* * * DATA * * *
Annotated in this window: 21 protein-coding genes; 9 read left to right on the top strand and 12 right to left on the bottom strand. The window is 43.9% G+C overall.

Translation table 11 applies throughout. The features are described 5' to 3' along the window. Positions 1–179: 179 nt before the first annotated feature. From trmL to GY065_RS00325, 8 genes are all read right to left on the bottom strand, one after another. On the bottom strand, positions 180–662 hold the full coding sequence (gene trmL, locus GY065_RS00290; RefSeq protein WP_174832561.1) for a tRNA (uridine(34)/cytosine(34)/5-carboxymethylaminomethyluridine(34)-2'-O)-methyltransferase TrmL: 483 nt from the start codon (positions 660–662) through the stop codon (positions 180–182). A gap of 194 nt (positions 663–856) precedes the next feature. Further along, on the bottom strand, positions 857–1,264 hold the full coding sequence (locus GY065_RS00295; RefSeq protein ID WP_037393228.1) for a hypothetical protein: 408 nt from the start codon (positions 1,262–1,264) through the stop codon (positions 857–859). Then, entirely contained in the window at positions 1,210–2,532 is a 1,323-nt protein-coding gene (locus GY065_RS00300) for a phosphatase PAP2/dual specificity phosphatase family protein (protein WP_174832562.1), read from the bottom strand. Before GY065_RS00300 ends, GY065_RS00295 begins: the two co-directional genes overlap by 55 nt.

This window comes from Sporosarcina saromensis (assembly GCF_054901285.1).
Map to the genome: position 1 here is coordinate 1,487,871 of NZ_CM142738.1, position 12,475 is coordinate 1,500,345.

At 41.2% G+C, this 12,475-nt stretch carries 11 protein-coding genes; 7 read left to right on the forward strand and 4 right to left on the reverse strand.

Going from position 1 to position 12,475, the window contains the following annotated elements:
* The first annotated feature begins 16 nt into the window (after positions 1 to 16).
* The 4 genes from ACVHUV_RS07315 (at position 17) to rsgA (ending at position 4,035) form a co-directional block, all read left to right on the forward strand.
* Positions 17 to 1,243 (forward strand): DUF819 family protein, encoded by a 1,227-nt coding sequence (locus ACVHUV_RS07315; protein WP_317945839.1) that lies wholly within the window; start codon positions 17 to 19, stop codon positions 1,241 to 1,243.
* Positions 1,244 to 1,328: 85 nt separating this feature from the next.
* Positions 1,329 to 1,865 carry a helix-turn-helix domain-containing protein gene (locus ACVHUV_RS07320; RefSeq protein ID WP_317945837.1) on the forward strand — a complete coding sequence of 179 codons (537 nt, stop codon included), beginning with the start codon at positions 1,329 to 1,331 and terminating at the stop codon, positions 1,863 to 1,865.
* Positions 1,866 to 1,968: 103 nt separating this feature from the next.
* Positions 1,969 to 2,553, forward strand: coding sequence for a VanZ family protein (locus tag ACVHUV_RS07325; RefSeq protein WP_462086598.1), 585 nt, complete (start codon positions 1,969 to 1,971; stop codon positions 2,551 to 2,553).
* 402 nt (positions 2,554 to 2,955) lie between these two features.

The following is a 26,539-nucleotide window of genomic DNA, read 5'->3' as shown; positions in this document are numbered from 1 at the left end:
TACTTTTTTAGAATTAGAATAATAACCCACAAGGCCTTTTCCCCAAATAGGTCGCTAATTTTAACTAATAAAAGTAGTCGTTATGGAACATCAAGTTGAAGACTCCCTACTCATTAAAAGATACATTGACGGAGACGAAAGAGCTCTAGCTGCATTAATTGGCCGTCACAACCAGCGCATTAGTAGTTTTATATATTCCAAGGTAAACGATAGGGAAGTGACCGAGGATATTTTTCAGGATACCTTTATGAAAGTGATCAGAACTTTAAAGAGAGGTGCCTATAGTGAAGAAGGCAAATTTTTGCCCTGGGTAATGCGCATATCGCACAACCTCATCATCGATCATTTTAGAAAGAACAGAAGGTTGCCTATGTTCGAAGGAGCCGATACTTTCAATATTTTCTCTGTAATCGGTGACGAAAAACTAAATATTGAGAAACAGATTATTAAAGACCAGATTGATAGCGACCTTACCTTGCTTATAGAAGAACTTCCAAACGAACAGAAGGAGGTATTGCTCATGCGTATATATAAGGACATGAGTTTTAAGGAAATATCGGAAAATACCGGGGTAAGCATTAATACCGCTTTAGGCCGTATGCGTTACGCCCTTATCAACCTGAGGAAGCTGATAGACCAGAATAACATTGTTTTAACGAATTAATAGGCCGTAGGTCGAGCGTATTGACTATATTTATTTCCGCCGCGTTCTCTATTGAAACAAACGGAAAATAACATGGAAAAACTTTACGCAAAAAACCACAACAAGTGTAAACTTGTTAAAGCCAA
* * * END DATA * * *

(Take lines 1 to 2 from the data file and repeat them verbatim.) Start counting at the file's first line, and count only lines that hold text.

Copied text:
Annotated in this window: 21 protein-coding genes; 9 read left to right on the top strand and 12 right to left on the bottom strand. The window is 43.9% G+C overall.

Translation table 11 applies throughout. The features are described 5' to 3' along the window. Positions 1–179: 179 nt before the first annotated feature. From trmL to GY065_RS00325, 8 genes are all read right to left on the bottom strand, one after another. On the bottom strand, positions 180–662 hold the full coding sequence (gene trmL, locus GY065_RS00290; RefSeq protein WP_174832561.1) for a tRNA (uridine(34)/cytosine(34)/5-carboxymethylaminomethyluridine(34)-2'-O)-methyltransferase TrmL: 483 nt from the start codon (positions 660–662) through the stop codon (positions 180–182). A gap of 194 nt (positions 663–856) precedes the next feature. Further along, on the bottom strand, positions 857–1,264 hold the full coding sequence (locus GY065_RS00295; RefSeq protein ID WP_037393228.1) for a hypothetical protein: 408 nt from the start codon (positions 1,262–1,264) through the stop codon (positions 857–859). Then, entirely contained in the window at positions 1,210–2,532 is a 1,323-nt protein-coding gene (locus GY065_RS00300) for a phosphatase PAP2/dual specificity phosphatase family protein (protein WP_174832562.1), read from the bottom strand. Before GY065_RS00300 ends, GY065_RS00295 begins: the two co-directional genes overlap by 55 nt.